Mastering User Productivity with SharePoint Online, Metadata and M365
Please note this article assumes some basic knowledge with M365, SharePoint Online and Metadata. For more, see the following from Microsoft: Introduction to managed metadata - SharePoint in Microsoft 365 | Microsoft Learn
Compared to my previous more general posts, What is Information Governance in M365 anyway and M365: From Zero to Hero, (must reads if you are looking to start your M365 adoption journey!), the following is a nerdy deep dive into a very specific, but incredibly exciting process for ensuring effective use of Metadata in SharePoint Online and your core M365 Office Applications (Word, Excel, PowerPoint etc)
The ability to apply metadata (additional information related to your document) is a basic, but key concept, in information or knowledge management. The following is a brief example of what we mean by ‘metadata’ and why it’s so useful.
Metadata Example: Contracts & Agreements Scenario In this example, let's assume you're managing contracts and agreements for a company using a SharePoint Online document library. You can use metadata to organize and track these documents more efficiently.
Example types of metadata:
Contract Type: Service Agreement, Non-Disclosure Agreement, Lease Agreement, etc.
Contract Status: Draft, In Review, Active, Expired, Terminate
Counterparty: Store the name of the other party involved in the contract
Effective Date: Date field to track the contract's start date
Expiration Date: Date field to track the contract's end date
What does this mean in practice? You can use the terms above to more easily find your information and documents! For example, you can tell SharePoint to show you all of the Service Agreements, currently in Draft, with this particular Organisation, between these Dates, and be presented with the information as specified.
The Big Problem With SharePoint Metadata
Traditionally, we ask our users to ensure they have applied the correct metadata to documentation in SharePoint. It’s a manual, user heavy task, which SharePoint *does not* enforce effectively. This can lead to the following issue, where documents being stored in SharePoint are provided with incomplete metadata.
'Required info' in the example below means your user has not added this data to the documents, meaning you cannot find this document when searching for it based on metadata. You lose the ability to ask SharePoint to show you particular documents by using metadata as your search criteria.
So how can we ensure users enter the right metadata, every time?
The Metadata Revolution
What if you could enforce the application of metadata, not through SharePoint, but through the applications your team uses day in day out? What if they didn’t even have to go to SharePoint in the first place, but still reap all the benefits of search and findability that SharePoint provides?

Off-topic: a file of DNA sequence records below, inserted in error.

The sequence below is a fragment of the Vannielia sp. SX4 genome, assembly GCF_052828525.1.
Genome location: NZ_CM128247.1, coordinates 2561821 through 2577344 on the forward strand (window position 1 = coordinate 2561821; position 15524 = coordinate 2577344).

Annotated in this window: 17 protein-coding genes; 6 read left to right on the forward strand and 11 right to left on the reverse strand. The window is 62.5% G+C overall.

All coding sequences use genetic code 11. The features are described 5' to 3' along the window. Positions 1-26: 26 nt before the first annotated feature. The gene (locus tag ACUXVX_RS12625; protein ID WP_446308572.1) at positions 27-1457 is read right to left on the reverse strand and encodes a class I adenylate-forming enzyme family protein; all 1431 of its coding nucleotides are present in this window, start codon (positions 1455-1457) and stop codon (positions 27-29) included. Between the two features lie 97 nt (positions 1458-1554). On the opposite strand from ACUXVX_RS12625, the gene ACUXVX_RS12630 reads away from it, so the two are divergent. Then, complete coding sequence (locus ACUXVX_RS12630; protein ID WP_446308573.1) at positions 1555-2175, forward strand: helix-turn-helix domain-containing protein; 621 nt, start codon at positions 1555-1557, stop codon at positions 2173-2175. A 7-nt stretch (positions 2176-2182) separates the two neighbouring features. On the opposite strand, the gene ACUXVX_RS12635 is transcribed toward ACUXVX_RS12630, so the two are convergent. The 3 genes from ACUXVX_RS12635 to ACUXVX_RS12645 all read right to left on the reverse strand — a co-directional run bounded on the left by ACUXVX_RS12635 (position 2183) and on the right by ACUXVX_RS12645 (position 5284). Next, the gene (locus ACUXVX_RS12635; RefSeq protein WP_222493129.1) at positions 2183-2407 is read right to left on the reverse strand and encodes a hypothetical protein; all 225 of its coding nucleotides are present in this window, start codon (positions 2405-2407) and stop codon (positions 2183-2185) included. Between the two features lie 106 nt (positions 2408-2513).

Well, now you could be talking.
By configuring your SharePoint location for storing documents to require users to enter metadata, your Office applications (Word, Excel, PowerPoint) can automatically enforce your users to enter this metadata when saving a document to that SharePoint location. Office applications saved in SharePoint dynamically inherit SharePoint Metadata, which can be leveraged to significantly enhance user productivity and efficiency. So how does this work?
The trick to this is developing and supporting a user journey and way of working in which your users *start* the creation fo their document from Word, or any M365 application, itself, and not from SharePoint.
Today most users start this journey from SharePoint, which is where the problem lies:
Starting in SharePoint:
Oh dear, the majority of your users have not completed the 3rd step and applied metadata to your documents. Your documents cannot be found or searched for by the majority of your team. The fundamentals of information management cannot or cease to function in your organisation!
Starting in your M365 Application:
See the difference? Your users can apply your organisation’s information management standards within the tool they are working in. They do not need to think about SharePoint, move or upload documents once they have been completed, navigate a different interface to find the required properties…they’ve received all the benefits of SharePoint, enabled their team to find and retrieve important documentation, allowed for easy search and organisation of team documents, without actually going into SharePoint!
It’s really cool!
It's also, assuming you’ve set things up effectively, an incredibly easy and efficient user experience. The organisation meets its metadata and information management standards and controls, while the user community is buzzing with its new efficiency and simplified way of working. It’s fantastic.
Let us know what you think! Please contact the author (firstname.lastname@example.org) or contact us for more information to continue your journey!